New Jersey Stage

Sunday, July 17, 2011

East Lynne Theater Company presents "The World of Dorothy Parker"

     (CAPE MAY, NJ) -- Dorothy Parker was a sharp wit, whether the medium was short stories, poetry, screenplays, plays, or play or book reviews. In one of her classic Broadway reviews – about Katharine Hepburn – Parker wrote, "She runs the gamut of emotions from A to B."  The first edition of "The Portable Dorothy Parker" was selected by Alexander Woollcott in 1944 as the fourth in a series of volumes intended for soldiers overseas.  It has never been out of print.    

     The award-winning East Lynne Theater Company is proud to present a world premiere based on the works of this famous Algonquin Round Table personality. Titled "The World of Dorothy Parker," it is adapted and directed by Gayle Stahlhuth, and runs Wednesdays through Saturdays at 8:30 p.m. from July 27- Sept. 3 at The First Presbyterian Church, 500 Hughes Street, where the company is in residence.

     During this engagingly delightful evening, the following stories are brought to life: "A Telephone Call" (1930), "Here We Are" (1931), "The Lovely Leave" (1943), and other tales and poems by the woman who quipped about "women who wear glasses."

     "A Telephone Call" involves a woman who waits anxiously for a man to call.  She counts to five hundred by fives, seeks God's help, and wishes the man were dead, only to change her mind.  "After all," she says, "it's silly to go wishing people were dead just because they don't call you up the minute they said they would.  Maybe the clock's fast."

     In "Here We Are," newlyweds are on a train headed on their honeymoon. Awkwardness prevails, and the young man only makes it worse when he says to his new bride, "When I was standing up there in that old church waiting for you to come up, and I saw those two bridesmaids, I thought to myself, 'Well, I never knew Louise could look like that!' Why, she'd have knocked anybody's eye out."

     It's World War II in "The Lovely Leave," and a couple believes they have twenty-four hours only to find out that in an hour, he's being shipping out. She made such great plans for those twenty-four hours – how to reduce them to one!  She says to him, "you have a whole new life – I have half an old one.  Your life is so far away from mine. I don't see how they're ever going to come back together."  But for one hour their lives do come back together, and the leave is indeed "lovely."

      All four actors are ELTC favorites: Suzanne Dawson, Tiffany-Leigh Moskow, Drew Seltzer, and John Cameron Weber.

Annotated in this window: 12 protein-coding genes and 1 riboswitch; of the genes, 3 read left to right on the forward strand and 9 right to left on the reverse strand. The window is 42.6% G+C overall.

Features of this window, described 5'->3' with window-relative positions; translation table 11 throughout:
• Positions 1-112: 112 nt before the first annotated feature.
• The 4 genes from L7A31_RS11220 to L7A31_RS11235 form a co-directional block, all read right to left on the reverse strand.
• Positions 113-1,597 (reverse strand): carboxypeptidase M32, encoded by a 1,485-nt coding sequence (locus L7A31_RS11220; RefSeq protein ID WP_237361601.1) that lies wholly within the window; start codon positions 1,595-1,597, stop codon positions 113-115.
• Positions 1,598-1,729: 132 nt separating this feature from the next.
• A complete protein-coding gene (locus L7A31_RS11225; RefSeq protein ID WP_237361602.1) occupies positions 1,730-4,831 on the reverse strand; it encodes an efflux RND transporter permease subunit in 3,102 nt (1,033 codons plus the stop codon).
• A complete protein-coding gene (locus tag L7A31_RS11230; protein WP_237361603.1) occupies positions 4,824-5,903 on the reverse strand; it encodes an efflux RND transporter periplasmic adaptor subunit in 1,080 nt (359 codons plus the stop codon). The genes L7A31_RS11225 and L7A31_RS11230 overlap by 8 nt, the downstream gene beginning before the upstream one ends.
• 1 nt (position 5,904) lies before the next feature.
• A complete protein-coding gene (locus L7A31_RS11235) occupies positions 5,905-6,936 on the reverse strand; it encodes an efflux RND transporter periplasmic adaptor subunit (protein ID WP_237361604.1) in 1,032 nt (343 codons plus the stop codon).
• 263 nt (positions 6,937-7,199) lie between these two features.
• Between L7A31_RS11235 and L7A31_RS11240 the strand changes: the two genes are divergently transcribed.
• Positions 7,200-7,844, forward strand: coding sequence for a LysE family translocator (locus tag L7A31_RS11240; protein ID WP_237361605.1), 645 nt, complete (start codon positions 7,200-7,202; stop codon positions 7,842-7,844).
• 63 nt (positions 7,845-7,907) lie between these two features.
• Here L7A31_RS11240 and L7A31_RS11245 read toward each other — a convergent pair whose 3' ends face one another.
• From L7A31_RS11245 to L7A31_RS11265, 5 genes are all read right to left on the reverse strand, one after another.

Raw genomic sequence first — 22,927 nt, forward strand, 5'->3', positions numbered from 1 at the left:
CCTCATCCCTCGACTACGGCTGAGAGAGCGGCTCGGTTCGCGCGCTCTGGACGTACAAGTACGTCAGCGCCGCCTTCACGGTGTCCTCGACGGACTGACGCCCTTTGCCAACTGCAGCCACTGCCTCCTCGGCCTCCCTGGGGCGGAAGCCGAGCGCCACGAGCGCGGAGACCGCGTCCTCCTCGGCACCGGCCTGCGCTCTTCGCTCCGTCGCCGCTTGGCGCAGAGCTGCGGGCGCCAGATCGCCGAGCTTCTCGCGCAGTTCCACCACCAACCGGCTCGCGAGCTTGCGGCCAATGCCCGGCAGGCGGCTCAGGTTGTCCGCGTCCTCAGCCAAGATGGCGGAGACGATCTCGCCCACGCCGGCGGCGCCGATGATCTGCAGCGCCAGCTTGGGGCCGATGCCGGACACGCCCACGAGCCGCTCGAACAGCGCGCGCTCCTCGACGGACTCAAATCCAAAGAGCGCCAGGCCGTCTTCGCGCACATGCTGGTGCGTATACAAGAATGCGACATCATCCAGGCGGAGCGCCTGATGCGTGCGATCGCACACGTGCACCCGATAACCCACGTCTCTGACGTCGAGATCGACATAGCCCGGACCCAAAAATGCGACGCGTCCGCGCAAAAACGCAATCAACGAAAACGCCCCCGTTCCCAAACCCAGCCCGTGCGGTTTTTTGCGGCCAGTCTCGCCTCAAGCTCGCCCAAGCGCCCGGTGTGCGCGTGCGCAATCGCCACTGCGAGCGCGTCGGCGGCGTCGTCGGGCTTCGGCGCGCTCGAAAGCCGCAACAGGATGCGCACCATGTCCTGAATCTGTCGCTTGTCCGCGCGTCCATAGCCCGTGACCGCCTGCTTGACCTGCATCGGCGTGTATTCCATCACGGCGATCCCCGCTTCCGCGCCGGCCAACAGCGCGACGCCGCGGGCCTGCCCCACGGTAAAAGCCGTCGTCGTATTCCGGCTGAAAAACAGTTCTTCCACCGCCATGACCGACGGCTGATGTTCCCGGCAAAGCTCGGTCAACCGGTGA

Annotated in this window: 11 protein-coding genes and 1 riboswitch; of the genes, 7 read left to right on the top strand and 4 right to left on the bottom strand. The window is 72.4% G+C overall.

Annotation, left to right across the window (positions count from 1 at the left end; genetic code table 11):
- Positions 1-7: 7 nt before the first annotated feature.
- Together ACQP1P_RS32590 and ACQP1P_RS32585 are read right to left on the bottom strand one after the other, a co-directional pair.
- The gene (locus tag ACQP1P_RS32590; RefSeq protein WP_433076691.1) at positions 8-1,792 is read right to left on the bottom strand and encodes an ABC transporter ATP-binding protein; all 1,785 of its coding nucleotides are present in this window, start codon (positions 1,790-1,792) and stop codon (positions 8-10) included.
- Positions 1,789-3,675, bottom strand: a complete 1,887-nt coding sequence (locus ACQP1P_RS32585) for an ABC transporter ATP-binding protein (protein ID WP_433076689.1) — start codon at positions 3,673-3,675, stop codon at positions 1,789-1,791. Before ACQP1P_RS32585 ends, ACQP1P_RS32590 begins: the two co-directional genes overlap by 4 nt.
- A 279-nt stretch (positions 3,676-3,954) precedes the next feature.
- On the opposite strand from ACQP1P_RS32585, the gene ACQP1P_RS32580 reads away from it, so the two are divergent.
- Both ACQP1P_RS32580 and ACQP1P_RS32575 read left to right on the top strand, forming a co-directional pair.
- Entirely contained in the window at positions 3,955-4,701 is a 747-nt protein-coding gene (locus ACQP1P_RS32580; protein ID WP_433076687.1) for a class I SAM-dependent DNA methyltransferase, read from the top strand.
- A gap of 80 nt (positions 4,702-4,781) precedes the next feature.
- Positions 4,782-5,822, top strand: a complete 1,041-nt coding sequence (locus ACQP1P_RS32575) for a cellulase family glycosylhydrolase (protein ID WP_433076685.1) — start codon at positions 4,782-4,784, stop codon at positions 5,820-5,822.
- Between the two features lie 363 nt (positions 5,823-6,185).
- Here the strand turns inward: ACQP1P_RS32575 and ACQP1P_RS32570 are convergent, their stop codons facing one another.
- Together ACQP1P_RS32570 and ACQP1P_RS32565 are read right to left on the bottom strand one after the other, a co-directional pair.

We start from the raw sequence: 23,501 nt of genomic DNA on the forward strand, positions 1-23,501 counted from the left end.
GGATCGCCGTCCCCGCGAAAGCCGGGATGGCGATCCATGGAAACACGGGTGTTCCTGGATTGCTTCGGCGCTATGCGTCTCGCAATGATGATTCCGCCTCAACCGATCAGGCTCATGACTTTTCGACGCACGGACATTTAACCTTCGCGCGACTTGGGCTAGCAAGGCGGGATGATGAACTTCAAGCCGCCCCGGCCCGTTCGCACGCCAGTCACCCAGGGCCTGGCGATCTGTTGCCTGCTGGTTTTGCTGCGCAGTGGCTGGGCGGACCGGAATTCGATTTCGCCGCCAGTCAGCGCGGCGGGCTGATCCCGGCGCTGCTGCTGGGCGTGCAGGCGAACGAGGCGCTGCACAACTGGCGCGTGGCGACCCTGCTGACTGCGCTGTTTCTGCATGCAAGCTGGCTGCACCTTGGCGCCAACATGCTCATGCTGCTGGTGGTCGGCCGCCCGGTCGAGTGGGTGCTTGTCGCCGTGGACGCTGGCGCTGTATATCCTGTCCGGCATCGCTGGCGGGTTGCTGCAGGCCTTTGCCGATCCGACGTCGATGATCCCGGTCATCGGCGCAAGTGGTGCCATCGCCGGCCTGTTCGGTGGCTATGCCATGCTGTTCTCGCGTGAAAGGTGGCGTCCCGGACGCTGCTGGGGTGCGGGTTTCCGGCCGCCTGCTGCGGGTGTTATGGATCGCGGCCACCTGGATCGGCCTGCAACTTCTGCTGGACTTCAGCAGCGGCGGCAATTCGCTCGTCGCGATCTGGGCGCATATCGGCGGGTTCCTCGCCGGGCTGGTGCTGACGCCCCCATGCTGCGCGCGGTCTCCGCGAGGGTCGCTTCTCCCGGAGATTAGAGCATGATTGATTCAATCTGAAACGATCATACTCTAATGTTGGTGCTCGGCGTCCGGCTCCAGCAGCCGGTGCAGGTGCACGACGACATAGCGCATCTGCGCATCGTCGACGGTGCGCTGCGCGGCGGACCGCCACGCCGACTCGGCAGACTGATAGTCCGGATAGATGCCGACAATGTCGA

Suzanne has had roles in four ELTC productions, including that of the matriarch in last season's time-travel adventure, "Berkeley Square." She has performed Off-Broadway in "CBS Live," "The Last Musical Comedy," "The Great American Backstage Musical," and the revival of "New Faces of ’52."  Regionally, she has worked at Florida Studio Theatre, Buffalo Studio Arena, The Alliance in Atlanta, and Paper Mill Playhouse.

     Tiffany-Leigh Moskow has been in three ELTC productions, including playing the charming missionary in last year's "The Dictator." She performed at the Fringe Festival in Scotland and has appeared several times at Syracuse Stage and The Caldwell Theatre Company in Florida, and recently finished filming, as a recurring character, the television series "Girlhattan," premiering this fall on Karmaloop TV.       

     Drew Seltzer made his ELTC debut last season as the spendthrift son in "Berkeley Square." He has performed in several Off-Broadway shows including four years with "Tony n' Tina's Wedding;" regionally at Princeton Rep and Hedgerow Theater; and is the lead in the upcoming feature film "Leaving Circadia" opposite Michael Cerveris. 

     John Cameron Weber played Dr. Remington in ELTC's recent "He and She," and "The World of Dorothy Parker" marks his fourth production with the company.  He played Michael Husted in CBS's "As the World Turns," has worked at Cortland Rep in New York, Arrow Rock in Missouri, and performed in several American musical productions that toured Europe.

     The audience is invited to mingle with the cast and crew at the after-show opening night party on July 27 at Lucky Bones, 1200 route 109 South.  Another opportunity to engage in conversation is an after-show Q&A on Friday, August 5.  A special ASL performance is on Friday, August 26.

     Meanwhile, "He and She," highly recommended by Terry Teachout in his recent "Wall Street Journal" review, runs only through July 23. 

     ELTC wished to thank the NAACP for authorizing this use of Parker’s work.

     The company wishes to also thank Season Sponsors Curran Investment Management, La Mer Beachfront Inn, and Aleathea's Restaurant, and others who have helped to finance ELTC's 2011 Mainstage Production Season. 

     Tickets for "The World of Dorothy Parker" are $30 for general admission; $25 for seniors and those with disabilities and their support companions; $15 for students; and anyone age twelve and under is free.  For information and to make reservations, call 609-884-5898 or go online at  ELTC is partnering with the following restaurants for dinner and theater ticket savings: Aleathea's, 410 Bank Street, Fresco's, and The Washington Inn.  Call the restaurants for reservations and mention the ELTC-Dinner-And-A-Show Package.